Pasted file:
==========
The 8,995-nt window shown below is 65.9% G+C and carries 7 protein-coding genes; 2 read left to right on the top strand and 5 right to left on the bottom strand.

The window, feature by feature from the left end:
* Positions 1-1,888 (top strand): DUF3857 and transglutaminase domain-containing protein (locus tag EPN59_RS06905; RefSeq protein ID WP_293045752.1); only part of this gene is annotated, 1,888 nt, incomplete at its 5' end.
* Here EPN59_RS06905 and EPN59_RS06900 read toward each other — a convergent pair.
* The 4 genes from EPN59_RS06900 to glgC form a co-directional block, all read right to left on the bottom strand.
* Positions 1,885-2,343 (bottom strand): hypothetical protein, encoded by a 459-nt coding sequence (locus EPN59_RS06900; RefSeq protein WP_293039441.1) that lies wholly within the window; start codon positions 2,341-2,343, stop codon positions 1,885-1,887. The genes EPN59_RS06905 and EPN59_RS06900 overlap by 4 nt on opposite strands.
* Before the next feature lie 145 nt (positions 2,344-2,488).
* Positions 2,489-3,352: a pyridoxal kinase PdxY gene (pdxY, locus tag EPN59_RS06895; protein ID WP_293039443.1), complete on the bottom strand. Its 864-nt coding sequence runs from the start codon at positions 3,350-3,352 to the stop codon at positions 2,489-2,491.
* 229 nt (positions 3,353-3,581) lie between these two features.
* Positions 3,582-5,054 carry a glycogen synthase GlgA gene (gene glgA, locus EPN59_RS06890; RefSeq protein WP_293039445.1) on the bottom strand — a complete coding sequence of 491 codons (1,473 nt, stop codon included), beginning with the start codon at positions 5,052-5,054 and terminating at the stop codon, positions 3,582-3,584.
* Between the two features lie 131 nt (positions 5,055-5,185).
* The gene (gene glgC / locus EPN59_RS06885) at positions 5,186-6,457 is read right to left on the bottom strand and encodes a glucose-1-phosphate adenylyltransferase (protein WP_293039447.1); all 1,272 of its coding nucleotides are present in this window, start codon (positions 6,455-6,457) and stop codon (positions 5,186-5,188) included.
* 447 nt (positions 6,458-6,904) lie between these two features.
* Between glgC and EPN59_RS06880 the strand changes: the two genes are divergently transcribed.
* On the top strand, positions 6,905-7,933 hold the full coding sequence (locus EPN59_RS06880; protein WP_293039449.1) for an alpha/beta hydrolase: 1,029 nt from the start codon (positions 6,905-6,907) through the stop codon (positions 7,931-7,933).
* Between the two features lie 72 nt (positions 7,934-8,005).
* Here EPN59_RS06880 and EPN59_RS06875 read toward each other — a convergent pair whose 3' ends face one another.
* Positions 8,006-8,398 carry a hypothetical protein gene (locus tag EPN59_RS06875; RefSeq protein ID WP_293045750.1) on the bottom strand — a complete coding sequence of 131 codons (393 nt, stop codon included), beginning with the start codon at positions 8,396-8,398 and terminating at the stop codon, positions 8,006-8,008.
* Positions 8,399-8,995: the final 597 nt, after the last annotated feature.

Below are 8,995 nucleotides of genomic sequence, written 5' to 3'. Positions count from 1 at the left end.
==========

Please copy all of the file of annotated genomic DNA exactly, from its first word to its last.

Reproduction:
The 8,995-nt window shown below is 65.9% G+C and carries 7 protein-coding genes; 2 read left to right on the top strand and 5 right to left on the bottom strand.

The window, feature by feature from the left end:
* Positions 1-1,888 (top strand): DUF3857 and transglutaminase domain-containing protein (locus tag EPN59_RS06905; RefSeq protein ID WP_293045752.1); only part of this gene is annotated, 1,888 nt, incomplete at its 5' end.
* Here EPN59_RS06905 and EPN59_RS06900 read toward each other — a convergent pair.
* The 4 genes from EPN59_RS06900 to glgC form a co-directional block, all read right to left on the bottom strand.
* Positions 1,885-2,343 (bottom strand): hypothetical protein, encoded by a 459-nt coding sequence (locus EPN59_RS06900; RefSeq protein WP_293039441.1) that lies wholly within the window; start codon positions 2,341-2,343, stop codon positions 1,885-1,887. The genes EPN59_RS06905 and EPN59_RS06900 overlap by 4 nt on opposite strands.
* Before the next feature lie 145 nt (positions 2,344-2,488).
* Positions 2,489-3,352: a pyridoxal kinase PdxY gene (pdxY, locus tag EPN59_RS06895; protein ID WP_293039443.1), complete on the bottom strand. Its 864-nt coding sequence runs from the start codon at positions 3,350-3,352 to the stop codon at positions 2,489-2,491.
* 229 nt (positions 3,353-3,581) lie between these two features.
* Positions 3,582-5,054 carry a glycogen synthase GlgA gene (gene glgA, locus EPN59_RS06890; RefSeq protein WP_293039445.1) on the bottom strand — a complete coding sequence of 491 codons (1,473 nt, stop codon included), beginning with the start codon at positions 5,052-5,054 and terminating at the stop codon, positions 3,582-3,584.
* Between the two features lie 131 nt (positions 5,055-5,185).
* The gene (gene glgC / locus EPN59_RS06885) at positions 5,186-6,457 is read right to left on the bottom strand and encodes a glucose-1-phosphate adenylyltransferase (protein WP_293039447.1); all 1,272 of its coding nucleotides are present in this window, start codon (positions 6,455-6,457) and stop codon (positions 5,186-5,188) included.
* 447 nt (positions 6,458-6,904) lie between these two features.
* Between glgC and EPN59_RS06880 the strand changes: the two genes are divergently transcribed.
* On the top strand, positions 6,905-7,933 hold the full coding sequence (locus EPN59_RS06880; protein WP_293039449.1) for an alpha/beta hydrolase: 1,029 nt from the start codon (positions 6,905-6,907) through the stop codon (positions 7,931-7,933).
* Between the two features lie 72 nt (positions 7,934-8,005).
* Here EPN59_RS06880 and EPN59_RS06875 read toward each other — a convergent pair whose 3' ends face one another.
* Positions 8,006-8,398 carry a hypothetical protein gene (locus tag EPN59_RS06875; RefSeq protein ID WP_293045750.1) on the bottom strand — a complete coding sequence of 131 codons (393 nt, stop codon included), beginning with the start codon at positions 8,396-8,398 and terminating at the stop codon, positions 8,006-8,008.
* Positions 8,399-8,995: the final 597 nt, after the last annotated feature.

Below are 8,995 nucleotides of genomic sequence, written 5' to 3'. Positions count from 1 at the left end.